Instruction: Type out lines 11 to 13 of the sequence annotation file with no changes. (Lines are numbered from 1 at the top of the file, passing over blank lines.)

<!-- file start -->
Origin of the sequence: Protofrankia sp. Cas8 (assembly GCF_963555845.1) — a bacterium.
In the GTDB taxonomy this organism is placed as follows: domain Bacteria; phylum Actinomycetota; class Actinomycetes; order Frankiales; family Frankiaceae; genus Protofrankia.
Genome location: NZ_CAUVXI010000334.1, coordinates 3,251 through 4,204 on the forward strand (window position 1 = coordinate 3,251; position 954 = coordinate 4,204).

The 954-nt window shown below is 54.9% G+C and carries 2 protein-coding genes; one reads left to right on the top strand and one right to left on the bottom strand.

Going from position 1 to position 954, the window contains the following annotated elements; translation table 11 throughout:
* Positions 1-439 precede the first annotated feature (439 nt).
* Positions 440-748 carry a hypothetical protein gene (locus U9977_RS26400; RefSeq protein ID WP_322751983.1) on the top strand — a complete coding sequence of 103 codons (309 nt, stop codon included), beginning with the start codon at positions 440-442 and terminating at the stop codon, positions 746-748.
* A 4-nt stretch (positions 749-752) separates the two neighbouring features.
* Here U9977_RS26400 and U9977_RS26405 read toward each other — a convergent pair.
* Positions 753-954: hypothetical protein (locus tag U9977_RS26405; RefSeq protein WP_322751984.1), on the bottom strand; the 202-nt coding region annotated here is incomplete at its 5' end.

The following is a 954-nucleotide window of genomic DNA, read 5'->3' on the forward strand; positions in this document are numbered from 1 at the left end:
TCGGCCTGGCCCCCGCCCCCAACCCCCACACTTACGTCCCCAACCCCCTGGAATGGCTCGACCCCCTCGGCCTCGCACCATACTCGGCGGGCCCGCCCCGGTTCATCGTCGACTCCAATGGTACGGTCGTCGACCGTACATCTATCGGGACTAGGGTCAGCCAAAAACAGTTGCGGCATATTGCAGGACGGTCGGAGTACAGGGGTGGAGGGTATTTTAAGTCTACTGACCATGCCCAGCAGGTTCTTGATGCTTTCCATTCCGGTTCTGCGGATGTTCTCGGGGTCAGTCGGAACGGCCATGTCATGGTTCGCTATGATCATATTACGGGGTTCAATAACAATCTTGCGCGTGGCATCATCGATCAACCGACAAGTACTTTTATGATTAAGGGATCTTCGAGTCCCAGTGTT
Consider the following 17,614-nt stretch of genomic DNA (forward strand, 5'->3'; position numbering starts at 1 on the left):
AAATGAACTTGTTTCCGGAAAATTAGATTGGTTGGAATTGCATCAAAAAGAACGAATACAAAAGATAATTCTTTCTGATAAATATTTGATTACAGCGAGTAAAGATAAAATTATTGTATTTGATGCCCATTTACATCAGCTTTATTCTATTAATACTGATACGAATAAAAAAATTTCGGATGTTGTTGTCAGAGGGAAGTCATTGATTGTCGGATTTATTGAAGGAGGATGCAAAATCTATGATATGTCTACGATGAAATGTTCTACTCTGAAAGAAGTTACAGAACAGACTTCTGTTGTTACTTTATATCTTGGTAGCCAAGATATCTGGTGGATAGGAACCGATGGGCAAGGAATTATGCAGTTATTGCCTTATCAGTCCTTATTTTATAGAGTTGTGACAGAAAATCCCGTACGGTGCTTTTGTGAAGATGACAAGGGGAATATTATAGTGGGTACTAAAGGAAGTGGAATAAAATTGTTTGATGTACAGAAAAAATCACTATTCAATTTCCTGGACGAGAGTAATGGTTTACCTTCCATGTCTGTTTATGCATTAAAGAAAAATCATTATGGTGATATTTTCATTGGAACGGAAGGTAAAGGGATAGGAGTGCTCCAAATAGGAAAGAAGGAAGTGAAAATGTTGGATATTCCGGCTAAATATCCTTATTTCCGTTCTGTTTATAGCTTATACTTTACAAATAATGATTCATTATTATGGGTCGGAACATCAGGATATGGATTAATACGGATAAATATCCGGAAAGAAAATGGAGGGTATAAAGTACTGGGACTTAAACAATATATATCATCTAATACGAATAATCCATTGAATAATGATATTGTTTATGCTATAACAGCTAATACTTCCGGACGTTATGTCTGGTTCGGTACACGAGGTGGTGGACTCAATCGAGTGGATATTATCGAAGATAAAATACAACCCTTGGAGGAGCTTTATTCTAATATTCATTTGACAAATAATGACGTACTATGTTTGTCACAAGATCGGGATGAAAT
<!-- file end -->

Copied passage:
The following is a 954-nucleotide window of genomic DNA, read 5'->3' on the forward strand; positions in this document are numbered from 1 at the left end:
TCGGCCTGGCCCCCGCCCCCAACCCCCACACTTACGTCCCCAACCCCCTGGAATGGCTCGACCCCCTCGGCCTCGCACCATACTCGGCGGGCCCGCCCCGGTTCATCGTCGACTCCAATGGTACGGTCGTCGACCGTACATCTATCGGGACTAGGGTCAGCCAAAAACAGTTGCGGCATATTGCAGGACGGTCGGAGTACAGGGGTGGAGGGTATTTTAAGTCTACTGACCATGCCCAGCAGGTTCTTGATGCTTTCCATTCCGGTTCTGCGGATGTTCTCGGGGTCAGTCGGAACGGCCATGTCATGGTTCGCTATGATCATATTACGGGGTTCAATAACAATCTTGCGCGTGGCATCATCGATCAACCGACAAGTACTTTTATGATTAAGGGATCTTCGAGTCCCAGTGTT
Consider the following 17,614-nt stretch of genomic DNA (forward strand, 5'->3'; position numbering starts at 1 on the left):